HTC has a long reputation for heavily customizing their handsets, starting with their attempts to add life to the aging old Windows Mobile 6 platform and the early, rough versions of Android. The Evo Design is no exception, sporting HTC’s signature Sense skin on top of Android 2.3 (Gingerbread). Android has come a long way since HTC first brought its custom user interface to the operating system, seemingly negating some of the shortcomings HTC originally sought to fill in. Nevertheless, the additions still add to the user experience.
As we have already noted, Android continues to be rougher around the edges than iOS and Windows Phone 7, but HTC’s customizations polish away some of the roughness and continue to add thoughtful features. For example, on the lock screen, icons for the e-mail, camera, phone and messaging apps are displayed. If one drags any of those icons to the unlock button, the phone unlocks directly into the chosen application. This is one of the most functional unlock mechanisms we’ve encountered so far.
The improvements are spread throughout the system. HTC’s well-crafted weather application is built in, including a handy, location aware widget that appears when one first unlocks the phone. In the Android e-mail application, HTC has added tabs for unread mail and important messages, helping one to quickly navigate to the most pressing messages. Even the system’s pull-down notification display sports improvements, allowing rapid access to quite a few settings and the most recently used applications.
Despite the additions, for the most part, HTC’s handset still responds quickly. This is no small feat for a phone that clocks in at just $99 with support for Sprint’s 4G WiMax network. We noticed less lag on the Evo Design than on the comparably priced Atrix 2 or the $199 Droid Bionic. Compared to the Galaxy S II on the same WiMax network, the Evo Design performed fine, although the Galaxy S II at one point managed to achieve almost double the download speed of the cheaper HTC phone.
Battery life with 4G enabled is less than stellar unfortunately. While the phone sipped away at its battery while on 3G, enabling 4G WiMax limited battery life to under a single day. This was about half the length of standby time we experienced with the Droid Bionic and about a fifth of the time we saw from the Atrix. Nevertheless, with easy access in the pull down notification menu to disable 4G, many users may find it acceptable simply to switch off 4G most of the time.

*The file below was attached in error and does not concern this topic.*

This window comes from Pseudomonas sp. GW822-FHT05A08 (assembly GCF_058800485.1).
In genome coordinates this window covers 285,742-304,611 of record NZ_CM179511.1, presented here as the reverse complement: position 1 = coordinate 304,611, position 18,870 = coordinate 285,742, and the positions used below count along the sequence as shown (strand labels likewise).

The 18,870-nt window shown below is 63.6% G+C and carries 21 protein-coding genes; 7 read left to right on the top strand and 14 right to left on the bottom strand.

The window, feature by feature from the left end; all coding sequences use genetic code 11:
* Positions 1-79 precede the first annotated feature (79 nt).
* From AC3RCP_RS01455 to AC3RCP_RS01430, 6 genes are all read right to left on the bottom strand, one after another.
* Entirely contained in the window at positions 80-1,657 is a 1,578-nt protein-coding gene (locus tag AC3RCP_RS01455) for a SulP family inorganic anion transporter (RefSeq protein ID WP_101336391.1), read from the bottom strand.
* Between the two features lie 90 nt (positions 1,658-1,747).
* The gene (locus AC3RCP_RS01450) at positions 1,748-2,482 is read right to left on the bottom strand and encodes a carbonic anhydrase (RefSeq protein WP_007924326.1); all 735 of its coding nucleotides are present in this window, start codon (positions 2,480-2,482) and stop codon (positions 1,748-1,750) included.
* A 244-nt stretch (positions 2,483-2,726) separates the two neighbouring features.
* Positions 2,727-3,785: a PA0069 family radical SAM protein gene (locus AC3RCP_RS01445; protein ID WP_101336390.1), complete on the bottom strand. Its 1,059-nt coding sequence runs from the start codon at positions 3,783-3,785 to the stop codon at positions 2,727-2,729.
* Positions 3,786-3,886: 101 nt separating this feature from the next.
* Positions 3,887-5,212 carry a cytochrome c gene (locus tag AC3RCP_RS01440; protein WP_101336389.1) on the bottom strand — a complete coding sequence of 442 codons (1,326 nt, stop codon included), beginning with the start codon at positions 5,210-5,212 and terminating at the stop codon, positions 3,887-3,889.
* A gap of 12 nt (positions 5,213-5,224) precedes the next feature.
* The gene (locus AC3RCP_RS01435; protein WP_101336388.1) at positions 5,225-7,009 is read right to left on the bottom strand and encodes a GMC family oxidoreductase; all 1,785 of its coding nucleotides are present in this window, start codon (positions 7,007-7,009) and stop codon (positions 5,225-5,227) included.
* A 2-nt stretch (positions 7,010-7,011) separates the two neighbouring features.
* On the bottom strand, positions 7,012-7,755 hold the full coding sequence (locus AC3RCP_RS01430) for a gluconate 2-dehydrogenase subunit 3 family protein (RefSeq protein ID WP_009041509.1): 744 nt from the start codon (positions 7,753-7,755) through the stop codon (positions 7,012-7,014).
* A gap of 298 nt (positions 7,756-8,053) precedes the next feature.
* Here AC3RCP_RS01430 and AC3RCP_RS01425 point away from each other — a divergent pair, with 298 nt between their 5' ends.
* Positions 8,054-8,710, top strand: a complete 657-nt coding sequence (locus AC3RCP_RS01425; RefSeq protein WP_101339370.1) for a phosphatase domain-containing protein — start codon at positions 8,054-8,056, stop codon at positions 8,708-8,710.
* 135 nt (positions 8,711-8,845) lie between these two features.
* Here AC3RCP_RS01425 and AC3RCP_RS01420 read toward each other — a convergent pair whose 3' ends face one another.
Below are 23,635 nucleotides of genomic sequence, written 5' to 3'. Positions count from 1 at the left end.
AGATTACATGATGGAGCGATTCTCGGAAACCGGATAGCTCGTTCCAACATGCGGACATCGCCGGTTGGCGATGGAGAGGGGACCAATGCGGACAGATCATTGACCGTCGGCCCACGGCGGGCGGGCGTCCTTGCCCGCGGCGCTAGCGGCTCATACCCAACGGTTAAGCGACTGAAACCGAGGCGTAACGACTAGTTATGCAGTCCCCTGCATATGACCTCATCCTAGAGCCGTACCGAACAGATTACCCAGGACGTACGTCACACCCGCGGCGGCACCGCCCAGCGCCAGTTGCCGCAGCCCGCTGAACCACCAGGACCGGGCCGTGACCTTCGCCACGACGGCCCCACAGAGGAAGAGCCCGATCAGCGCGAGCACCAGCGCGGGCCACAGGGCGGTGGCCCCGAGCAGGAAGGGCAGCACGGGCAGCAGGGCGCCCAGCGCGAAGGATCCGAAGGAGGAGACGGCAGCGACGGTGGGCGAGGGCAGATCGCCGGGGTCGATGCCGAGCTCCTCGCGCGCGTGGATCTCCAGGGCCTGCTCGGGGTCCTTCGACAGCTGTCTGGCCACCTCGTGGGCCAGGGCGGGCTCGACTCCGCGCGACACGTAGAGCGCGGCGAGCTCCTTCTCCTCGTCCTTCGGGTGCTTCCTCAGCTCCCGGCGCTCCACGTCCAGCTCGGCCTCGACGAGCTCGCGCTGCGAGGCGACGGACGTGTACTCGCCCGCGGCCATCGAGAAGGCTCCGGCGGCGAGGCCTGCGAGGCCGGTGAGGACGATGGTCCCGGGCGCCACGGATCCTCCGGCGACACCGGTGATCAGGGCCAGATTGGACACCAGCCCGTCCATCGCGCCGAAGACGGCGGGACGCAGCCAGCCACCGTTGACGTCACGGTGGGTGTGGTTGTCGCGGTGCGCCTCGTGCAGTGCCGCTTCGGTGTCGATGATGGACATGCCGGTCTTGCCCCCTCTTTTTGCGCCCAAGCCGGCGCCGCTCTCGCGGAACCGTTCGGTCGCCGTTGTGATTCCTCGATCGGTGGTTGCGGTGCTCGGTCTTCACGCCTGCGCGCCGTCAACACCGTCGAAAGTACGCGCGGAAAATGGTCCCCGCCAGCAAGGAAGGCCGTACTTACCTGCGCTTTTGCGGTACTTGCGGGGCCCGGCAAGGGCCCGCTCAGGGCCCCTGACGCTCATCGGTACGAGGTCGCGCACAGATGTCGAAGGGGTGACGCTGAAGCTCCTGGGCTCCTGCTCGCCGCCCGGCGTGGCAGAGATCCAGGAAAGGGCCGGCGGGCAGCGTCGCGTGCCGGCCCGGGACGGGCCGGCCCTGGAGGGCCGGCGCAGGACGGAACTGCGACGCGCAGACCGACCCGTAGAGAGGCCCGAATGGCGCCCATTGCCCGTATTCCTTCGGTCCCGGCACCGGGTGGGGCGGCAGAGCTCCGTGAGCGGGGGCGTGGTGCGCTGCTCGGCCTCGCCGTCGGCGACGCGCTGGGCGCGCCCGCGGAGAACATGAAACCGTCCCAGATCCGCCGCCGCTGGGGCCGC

Voice quality was somewhat disappointing on the Evo Design, landing last on our list of devices for clarity on calls. This shows somewhat of a disappointing trend for HTC, whose Titan on AT&T fared second worst in the test.
The camera on the Evo Design performed well for its price point, giving better color representation and sharpness than the Atrix 2, for example. However, overly aggressive post-processing appears to degrade many finer details in pictures, preventing the Evo Design's camera from going head to head against higher end phones such as the Galaxy S II and iPhone 4S.
All in all, the Evo Design is a very pleasant phone to use at a very reasonable price. For its price point, HTC has created a delightfully robust contender. Combined with Sprint’s attractive unlimited data plan, it represents the best mid-range Android phone we have seen so far (HTC/Sprint, $99, www.sprint.com).
The Impulse 4G, made for AT&T by Huawei, clocks in as the second lowest priced phone in our buyer’s guide, bested only by the iPhone 3GS, which also calls AT&T’s network home. Though the Impulse is a new phone introduced just a few months ago, in many ways, it is a peer to the two and a half year old free iPhone, sporting a modest processor, tiny internal storage capacity and the year and a half old Android 2.2 (Froyo) operating system.
Running a relatively uncustomized version of Android, particularly an old version of Android, gives the phone a somewhat plain feel. However, given that many of the additions manufacturers such as Samsung are wont to slap on Android are actually problematic, perhaps a vanilla Android base is actually something worth being thankful for. The phone struggles to smoothly transition between applications at times, but overall avoids ever becoming so laggy as to be frustrating.
Despite being less than cutting edge, the Impulse is a competent performer where it really matters. Voice call quality was better than several of the more expensive phones we tested, including both HTC models that passed through our labs. Similarly, data performance was solid, comparing well to the $99 HTC Evo Design that runs on Sprint’s 4G WiMax network.
Unfortunately, the camera quality of the device is not nearly as good. Our test photo, above, shows the difficulty the camera had with exposure control, generating an overexposed and under saturated picture. The results of the camera are usable, but not by any means good.
Nevertheless, if you are shopping for someone who wants to move into the world of smartphones but does not want anything fancy (and, also doesn’t want the cheaper iPhone 3GS), this phone is quite decent given its low price tag and actually very good in its core competencies (AT&T, $29, www.att.com).